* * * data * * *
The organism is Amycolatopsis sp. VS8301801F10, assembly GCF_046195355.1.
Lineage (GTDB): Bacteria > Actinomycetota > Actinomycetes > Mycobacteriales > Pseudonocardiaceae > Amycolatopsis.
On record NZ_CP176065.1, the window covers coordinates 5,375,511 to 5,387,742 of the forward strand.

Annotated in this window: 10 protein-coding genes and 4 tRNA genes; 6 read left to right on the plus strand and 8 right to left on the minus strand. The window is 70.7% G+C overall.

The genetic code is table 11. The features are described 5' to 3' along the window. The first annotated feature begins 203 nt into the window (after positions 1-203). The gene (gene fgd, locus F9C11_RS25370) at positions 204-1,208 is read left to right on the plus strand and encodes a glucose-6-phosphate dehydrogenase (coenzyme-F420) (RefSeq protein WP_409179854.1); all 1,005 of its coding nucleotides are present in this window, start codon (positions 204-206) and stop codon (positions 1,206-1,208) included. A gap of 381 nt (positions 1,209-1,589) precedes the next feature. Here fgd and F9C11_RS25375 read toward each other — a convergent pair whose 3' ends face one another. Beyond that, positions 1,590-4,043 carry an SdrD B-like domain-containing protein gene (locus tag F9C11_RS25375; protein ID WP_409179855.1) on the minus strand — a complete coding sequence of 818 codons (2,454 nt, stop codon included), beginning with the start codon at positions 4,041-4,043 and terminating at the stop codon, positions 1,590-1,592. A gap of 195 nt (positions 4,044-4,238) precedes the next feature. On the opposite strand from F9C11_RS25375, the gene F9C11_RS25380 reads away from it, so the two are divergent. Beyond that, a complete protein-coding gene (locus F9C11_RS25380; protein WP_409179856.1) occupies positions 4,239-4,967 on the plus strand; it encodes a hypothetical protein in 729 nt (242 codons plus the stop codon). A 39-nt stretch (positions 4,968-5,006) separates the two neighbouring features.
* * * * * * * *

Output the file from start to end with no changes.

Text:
The organism is Amycolatopsis sp. VS8301801F10, assembly GCF_046195355.1.
Lineage (GTDB): Bacteria > Actinomycetota > Actinomycetes > Mycobacteriales > Pseudonocardiaceae > Amycolatopsis.
On record NZ_CP176065.1, the window covers coordinates 5,375,511 to 5,387,742 of the forward strand.

Annotated in this window: 10 protein-coding genes and 4 tRNA genes; 6 read left to right on the plus strand and 8 right to left on the minus strand. The window is 70.7% G+C overall.

The genetic code is table 11. The features are described 5' to 3' along the window. The first annotated feature begins 203 nt into the window (after positions 1-203). The gene (gene fgd, locus F9C11_RS25370) at positions 204-1,208 is read left to right on the plus strand and encodes a glucose-6-phosphate dehydrogenase (coenzyme-F420) (RefSeq protein WP_409179854.1); all 1,005 of its coding nucleotides are present in this window, start codon (positions 204-206) and stop codon (positions 1,206-1,208) included. A gap of 381 nt (positions 1,209-1,589) precedes the next feature. Here fgd and F9C11_RS25375 read toward each other — a convergent pair whose 3' ends face one another. Beyond that, positions 1,590-4,043 carry an SdrD B-like domain-containing protein gene (locus tag F9C11_RS25375; protein ID WP_409179855.1) on the minus strand — a complete coding sequence of 818 codons (2,454 nt, stop codon included), beginning with the start codon at positions 4,041-4,043 and terminating at the stop codon, positions 1,590-1,592. A gap of 195 nt (positions 4,044-4,238) precedes the next feature. On the opposite strand from F9C11_RS25375, the gene F9C11_RS25380 reads away from it, so the two are divergent. Beyond that, a complete protein-coding gene (locus F9C11_RS25380; protein WP_409179856.1) occupies positions 4,239-4,967 on the plus strand; it encodes a hypothetical protein in 729 nt (242 codons plus the stop codon). A 39-nt stretch (positions 4,968-5,006) separates the two neighbouring features.